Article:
While the country cries out for cheap electricity, it seems perverse to fork out hundreds of millions of pounds to pay wind farm operators not to generate electricity.
And it is equally odd to allow renewables generators to make so much money from paying a price tied to the cost of gas that the government then imposes a windfall tax to claw back some of the surplus profits.
For Scottish consumers who see the evidence of more and more electricity coming from Scottish wind power, it seems unfair that the relative cheapness of renewables generation is not reflected in the bills we pay.
And so on. These are just three examples of why our electricity market arrangements are in rather urgent need of updating. They have been for a decade as it became apparent that the balance of generation, in terms of both geography and energy source, was changing radically.
Britain has remained tied to an obsolete model of power stations built close to heavy industry, which made sense at the time but is now hopelessly outdated. There’s a lot less heavy industry and there’s no place for coal-powered generation, which was the previous norm.
For all such reasons, conclusions from the UK Government’s Review of Electricity Marketing Arrangements – will attract much interest. The outcomes will be hugely significant for decades to come, not least in terms of investment in Scotland, and more so the further north you go.
However, there does not seem to be any great sense of urgency about the process now underway. The REMA consultation was opened by BEIS last July and closed in October.
“Engagement with the energy sector” will continue through 2023 and then there will be a “delivery plan from the mid-2020s in time to meet the Government’s commitment of a net zero power sector by 2035”. So nobody can accuse them of rushing it.
One obvious problem with this is that many investment decisions will be made long before then. Indeed the consultation paper estimated that “by 2027, existing or new support schemes could have locked in approximately a third of the capacity needed in 2035”.
These will be made on the basis of the system as it exists which is not encouraging for Scottish renewables, including the ScotWind programme. It is yet to be seen how many of these projects actually go ahead once the economics of transmission charges and availability of grid connections are built in.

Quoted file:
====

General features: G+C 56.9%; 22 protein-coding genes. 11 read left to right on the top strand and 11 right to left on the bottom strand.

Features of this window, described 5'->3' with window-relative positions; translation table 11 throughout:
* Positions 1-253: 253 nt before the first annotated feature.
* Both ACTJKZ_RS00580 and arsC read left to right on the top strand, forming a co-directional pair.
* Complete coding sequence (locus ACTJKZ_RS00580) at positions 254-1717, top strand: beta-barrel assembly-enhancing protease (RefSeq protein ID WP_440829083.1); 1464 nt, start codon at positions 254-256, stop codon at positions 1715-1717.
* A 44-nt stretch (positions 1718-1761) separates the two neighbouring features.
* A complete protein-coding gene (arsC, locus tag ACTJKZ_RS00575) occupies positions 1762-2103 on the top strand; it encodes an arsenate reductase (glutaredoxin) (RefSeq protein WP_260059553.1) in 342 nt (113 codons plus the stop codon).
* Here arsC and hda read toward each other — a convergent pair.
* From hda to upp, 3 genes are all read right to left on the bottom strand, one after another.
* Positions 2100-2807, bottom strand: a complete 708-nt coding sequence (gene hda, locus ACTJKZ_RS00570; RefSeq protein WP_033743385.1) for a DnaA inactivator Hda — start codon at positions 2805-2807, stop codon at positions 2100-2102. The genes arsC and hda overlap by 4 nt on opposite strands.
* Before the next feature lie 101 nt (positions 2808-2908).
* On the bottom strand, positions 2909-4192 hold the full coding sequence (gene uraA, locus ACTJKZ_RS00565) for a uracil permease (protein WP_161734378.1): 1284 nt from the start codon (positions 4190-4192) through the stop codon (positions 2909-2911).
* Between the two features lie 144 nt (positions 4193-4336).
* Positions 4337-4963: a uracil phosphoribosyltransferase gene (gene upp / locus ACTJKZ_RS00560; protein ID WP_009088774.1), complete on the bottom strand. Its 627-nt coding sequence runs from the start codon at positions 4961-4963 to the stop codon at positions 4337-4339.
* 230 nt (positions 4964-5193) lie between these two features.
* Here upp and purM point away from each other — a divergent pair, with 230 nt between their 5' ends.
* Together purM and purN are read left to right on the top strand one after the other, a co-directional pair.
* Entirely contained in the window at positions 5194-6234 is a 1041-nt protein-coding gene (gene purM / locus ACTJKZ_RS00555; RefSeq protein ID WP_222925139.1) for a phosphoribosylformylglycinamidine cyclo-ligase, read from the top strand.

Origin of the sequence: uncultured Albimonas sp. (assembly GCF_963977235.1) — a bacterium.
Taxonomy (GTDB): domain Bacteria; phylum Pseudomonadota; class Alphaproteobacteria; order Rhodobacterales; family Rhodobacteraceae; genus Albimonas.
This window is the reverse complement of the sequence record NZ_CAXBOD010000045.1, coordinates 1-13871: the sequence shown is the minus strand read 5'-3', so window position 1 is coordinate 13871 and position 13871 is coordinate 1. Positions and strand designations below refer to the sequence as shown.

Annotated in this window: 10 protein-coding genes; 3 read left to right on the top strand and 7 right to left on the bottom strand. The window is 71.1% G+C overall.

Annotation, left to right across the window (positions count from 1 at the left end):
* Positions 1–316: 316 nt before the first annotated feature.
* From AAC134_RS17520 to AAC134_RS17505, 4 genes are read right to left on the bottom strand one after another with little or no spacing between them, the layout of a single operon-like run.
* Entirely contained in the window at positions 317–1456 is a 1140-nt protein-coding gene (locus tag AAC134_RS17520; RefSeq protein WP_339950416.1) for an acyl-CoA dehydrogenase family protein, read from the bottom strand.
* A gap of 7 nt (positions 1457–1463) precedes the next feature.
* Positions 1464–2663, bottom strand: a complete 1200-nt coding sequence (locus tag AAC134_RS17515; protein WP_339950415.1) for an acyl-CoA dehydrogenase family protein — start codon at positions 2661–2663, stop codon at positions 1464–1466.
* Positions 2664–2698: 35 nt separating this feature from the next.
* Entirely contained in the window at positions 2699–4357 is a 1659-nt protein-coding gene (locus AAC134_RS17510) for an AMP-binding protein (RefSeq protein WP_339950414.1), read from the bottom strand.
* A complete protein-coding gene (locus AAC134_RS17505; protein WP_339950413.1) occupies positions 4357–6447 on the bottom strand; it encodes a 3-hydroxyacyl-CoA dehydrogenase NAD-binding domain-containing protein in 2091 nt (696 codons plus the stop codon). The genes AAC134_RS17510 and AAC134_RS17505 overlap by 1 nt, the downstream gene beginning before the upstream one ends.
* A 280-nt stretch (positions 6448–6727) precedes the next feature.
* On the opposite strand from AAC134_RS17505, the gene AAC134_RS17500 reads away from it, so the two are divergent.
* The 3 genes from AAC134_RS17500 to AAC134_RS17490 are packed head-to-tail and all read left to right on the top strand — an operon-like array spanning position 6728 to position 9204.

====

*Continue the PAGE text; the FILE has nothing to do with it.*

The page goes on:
Twenty years ago, as Energy Minister, I used to speak about the challenge of “re-wiring Britain” to take account of the transition to renewable power. Much of this would obviously be generated from peripheral places which were hitherto on the outer edges of the system rather than generators of power that needs to be carried to market.
The only reasonable conclusion is that not nearly enough has been done in the meantime either to recognise the changed balance or redress penalties for the periphery. These might have been arguable for under the old system but make no sense at all in terms of what is evolving.
I used to argue, not very successfully, for the “postage stamp principle” to apply to power generation – in other words, a generator anywhere in the country would face the same costs to get their product to market, which is mainly in the south. That was far too radical for Ofgem or many others to take seriously and I had to settle for capping the differentials.
At that time, the drive for renewables was seen by the power companies more as an imposition to be accommodated rather than a crucial part of our generating mix. All that has changed dramatically. The whole system needs renewables and must pay the cost of getting them from where they are generated to where power is consumed.
That reality has to be facilitated by government and its regulator, rather than obstructed or prevaricated upon. There is no need to wait until 2027 or 2035 for reforms in the Electricity Marketing Arrangements. The key principles could be acted upon now, to be phased in over the next few years with investment to back them up.
But how are they to be paid for? Domestic and business consumers are already battered by energy prices that have soared in recent months. Surely the investment should come from big power companies that are going to make large profits from it, rather than the poor old end user?
In that context, I was startled to hear the chief executive of Equinor, Anders Opedal, saying the opposite. Energy bills will not return to where they were a year ago because there is “a kind of re-wiring of the whole energy system in Europe” required to accommodate the transition to renewables.
“This will require a lot of investment and these investments need to be paid for”, said Mr Opedal. And it seems they are to paid for in by the consumers. But hang on a minute.
Even if Russia hadn’t invaded Ukraine, forcing up energy prices, the same kind of investment would be needed to achieve the ‘re-wiring of Britain”. Was there never a plan for it be paid for other than through end-user bills?
That’s a question politicians should be asking before Mr Opedal’s alternative is baked into future assumptions.